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    1. See this is 3 years old and don't use Ruby but - if you go to Settings|Style Configurator, Select Ruby then select INSTRUCTION you can add User Defined Keywords.

      Note that this same type of problem exists for MySQLi in the SQL section of the Configurator. But in this case use KEYWORD to add your User Defined Keywords.

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  9. I was wondering was there a setting that could change the following. When you must select a length of content from a long line of code, if i go above or below the line the cursor returns to the far left of back to the start of the line. Can you change this so that screen does not move back to the start of the line?

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  10. December 1, 2010 5:25 AM response
    click View then Word wrap

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  11. About tip #1: Wouldn't it be a lot simpler if Notepad++ just included a "View in Browser" command on its View menu, as many other high-class text editors do? You know---you click that command and it opens your (presumably browser-displayable) document in your system's default browser. This is not hard to do.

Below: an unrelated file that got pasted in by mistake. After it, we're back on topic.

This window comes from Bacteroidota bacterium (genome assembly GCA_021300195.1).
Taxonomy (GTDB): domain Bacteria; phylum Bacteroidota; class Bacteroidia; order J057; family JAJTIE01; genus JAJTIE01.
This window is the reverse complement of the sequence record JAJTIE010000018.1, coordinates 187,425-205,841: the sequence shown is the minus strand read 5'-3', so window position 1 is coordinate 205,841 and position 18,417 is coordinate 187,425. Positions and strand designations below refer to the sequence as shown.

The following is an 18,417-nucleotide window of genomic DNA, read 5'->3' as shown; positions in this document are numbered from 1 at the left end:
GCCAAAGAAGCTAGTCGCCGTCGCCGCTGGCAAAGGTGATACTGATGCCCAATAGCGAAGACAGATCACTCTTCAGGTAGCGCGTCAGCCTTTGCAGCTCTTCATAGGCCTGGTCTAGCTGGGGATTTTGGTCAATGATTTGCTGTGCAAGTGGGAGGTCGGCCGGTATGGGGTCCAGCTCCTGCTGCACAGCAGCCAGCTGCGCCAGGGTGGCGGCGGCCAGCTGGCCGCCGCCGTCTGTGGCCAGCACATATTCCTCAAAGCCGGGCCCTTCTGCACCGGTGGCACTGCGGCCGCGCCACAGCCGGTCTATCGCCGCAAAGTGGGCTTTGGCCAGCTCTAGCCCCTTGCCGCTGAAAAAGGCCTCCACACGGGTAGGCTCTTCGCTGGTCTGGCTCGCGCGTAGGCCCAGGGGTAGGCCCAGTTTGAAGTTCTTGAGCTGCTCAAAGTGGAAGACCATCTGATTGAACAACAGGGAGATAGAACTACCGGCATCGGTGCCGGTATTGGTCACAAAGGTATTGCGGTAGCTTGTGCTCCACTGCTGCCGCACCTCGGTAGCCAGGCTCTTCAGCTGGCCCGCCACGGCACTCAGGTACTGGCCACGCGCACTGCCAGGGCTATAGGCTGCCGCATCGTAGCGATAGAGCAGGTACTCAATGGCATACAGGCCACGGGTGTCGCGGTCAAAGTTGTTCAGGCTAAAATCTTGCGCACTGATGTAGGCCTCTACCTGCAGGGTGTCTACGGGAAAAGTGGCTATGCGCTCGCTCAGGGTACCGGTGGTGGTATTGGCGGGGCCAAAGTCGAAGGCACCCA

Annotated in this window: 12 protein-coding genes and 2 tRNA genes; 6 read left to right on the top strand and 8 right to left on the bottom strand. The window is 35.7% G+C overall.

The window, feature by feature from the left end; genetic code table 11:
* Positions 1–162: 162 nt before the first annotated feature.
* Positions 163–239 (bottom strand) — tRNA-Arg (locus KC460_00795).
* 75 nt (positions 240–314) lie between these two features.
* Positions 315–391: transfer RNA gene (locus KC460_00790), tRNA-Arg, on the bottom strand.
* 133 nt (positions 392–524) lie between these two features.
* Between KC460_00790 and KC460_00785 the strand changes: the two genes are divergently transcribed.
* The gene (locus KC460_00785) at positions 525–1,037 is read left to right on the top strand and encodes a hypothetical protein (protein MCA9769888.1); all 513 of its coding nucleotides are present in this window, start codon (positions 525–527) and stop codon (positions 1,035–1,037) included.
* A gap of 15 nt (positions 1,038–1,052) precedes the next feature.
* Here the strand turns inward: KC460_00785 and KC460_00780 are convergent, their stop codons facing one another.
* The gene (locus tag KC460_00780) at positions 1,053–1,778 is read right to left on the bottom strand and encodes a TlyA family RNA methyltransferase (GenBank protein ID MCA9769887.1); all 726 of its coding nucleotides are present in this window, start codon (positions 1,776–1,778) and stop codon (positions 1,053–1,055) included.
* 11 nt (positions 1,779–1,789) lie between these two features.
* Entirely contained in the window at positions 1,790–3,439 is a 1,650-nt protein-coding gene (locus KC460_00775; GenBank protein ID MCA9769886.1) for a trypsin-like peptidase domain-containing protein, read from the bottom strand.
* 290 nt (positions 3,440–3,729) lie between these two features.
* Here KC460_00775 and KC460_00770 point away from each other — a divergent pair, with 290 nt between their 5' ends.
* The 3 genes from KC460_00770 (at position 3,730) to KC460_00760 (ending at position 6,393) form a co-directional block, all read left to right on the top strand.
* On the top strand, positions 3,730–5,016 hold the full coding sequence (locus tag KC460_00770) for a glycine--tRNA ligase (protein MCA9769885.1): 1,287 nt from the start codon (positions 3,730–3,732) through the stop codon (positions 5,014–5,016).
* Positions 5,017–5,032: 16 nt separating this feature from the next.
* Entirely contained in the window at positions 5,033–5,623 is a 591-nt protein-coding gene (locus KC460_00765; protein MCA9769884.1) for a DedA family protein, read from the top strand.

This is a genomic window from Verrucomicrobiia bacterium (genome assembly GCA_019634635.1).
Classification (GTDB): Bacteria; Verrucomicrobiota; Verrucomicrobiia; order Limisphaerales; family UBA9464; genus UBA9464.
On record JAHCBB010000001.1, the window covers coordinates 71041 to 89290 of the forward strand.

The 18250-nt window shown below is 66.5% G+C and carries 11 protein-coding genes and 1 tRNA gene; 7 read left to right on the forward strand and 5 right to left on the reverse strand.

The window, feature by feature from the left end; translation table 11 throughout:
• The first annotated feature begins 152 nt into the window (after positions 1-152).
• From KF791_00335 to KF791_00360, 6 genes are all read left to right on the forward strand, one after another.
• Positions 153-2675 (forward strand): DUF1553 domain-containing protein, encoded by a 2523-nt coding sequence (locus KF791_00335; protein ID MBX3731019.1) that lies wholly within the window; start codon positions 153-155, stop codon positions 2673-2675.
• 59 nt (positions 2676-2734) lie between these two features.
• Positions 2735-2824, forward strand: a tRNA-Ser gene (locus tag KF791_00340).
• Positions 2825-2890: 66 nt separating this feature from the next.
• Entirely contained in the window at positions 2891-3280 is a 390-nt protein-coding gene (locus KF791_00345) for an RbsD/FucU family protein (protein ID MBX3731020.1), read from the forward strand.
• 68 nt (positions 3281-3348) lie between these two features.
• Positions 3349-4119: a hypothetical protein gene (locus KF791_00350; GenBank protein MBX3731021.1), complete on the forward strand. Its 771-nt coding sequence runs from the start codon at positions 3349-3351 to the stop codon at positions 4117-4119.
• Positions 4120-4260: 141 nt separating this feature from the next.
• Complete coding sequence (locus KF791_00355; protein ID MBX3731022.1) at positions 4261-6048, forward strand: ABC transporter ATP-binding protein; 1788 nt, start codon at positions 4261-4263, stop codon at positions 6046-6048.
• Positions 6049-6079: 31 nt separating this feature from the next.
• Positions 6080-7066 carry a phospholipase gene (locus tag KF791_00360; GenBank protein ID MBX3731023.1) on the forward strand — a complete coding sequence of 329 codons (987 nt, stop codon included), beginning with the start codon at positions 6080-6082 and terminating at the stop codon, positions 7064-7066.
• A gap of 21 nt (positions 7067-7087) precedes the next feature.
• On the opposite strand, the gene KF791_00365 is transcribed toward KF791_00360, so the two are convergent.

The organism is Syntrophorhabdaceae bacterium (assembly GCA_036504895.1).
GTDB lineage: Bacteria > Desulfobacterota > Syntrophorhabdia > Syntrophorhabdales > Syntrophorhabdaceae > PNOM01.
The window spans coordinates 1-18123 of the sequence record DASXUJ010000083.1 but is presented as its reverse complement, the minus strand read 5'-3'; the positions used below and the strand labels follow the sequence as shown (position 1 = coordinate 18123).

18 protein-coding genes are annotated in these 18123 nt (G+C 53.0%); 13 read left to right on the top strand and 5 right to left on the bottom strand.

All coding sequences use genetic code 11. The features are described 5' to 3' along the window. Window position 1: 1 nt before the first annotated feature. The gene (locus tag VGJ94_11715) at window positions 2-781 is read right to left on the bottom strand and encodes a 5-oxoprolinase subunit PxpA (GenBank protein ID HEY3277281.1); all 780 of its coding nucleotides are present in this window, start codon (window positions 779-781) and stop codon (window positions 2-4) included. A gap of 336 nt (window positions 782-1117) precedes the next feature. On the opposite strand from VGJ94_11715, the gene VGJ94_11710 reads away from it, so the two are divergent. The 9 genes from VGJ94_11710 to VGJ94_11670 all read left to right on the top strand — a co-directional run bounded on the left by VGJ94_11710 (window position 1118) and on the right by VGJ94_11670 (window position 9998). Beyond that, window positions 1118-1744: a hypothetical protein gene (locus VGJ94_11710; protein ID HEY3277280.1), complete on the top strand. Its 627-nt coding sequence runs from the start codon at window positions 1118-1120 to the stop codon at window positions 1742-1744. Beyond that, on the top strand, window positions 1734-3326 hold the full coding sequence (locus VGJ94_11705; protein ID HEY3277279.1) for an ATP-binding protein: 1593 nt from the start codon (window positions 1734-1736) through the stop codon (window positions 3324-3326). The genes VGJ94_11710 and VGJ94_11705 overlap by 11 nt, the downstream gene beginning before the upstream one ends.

Well, I know you don't actually develop NP++... I guess I'm just venting, as I suggested this several years ago to NP++'s developers and they apparently ignored me.

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  12. Oh, never mind---It's on NP++'s "Run" menu: "Launch in Firefox", "Launch in IE", etc.

    (And maybe I'm just being dense, but I still have no idea what you're talking about in Tip #1.)

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  13. Very useful tips. It was too helpful for us. Thanks for sharing it. Keep it up.

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    1. I cannot stand comment username spammers, maybe you didn't see the no-follow tag?? are you thick?? your only wasting your own time.

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  14. Amazing tips. You might be a great author. Thanks for your time. Keep posting like this.

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  15. Hey Ander, what do you mean you have no idea what I'm talking about in Tip #1? I am pretty much just saying what you said in your two comments, i.e what other text editors call "View in browser" can be achieved by clicking "Run" etc. And this is customisable - so if the browser you want to use doesn't appear in the list you can either run the .exe as a one off, or update shortcuts.xml to add it permanently. I hope that makes things more clear for you.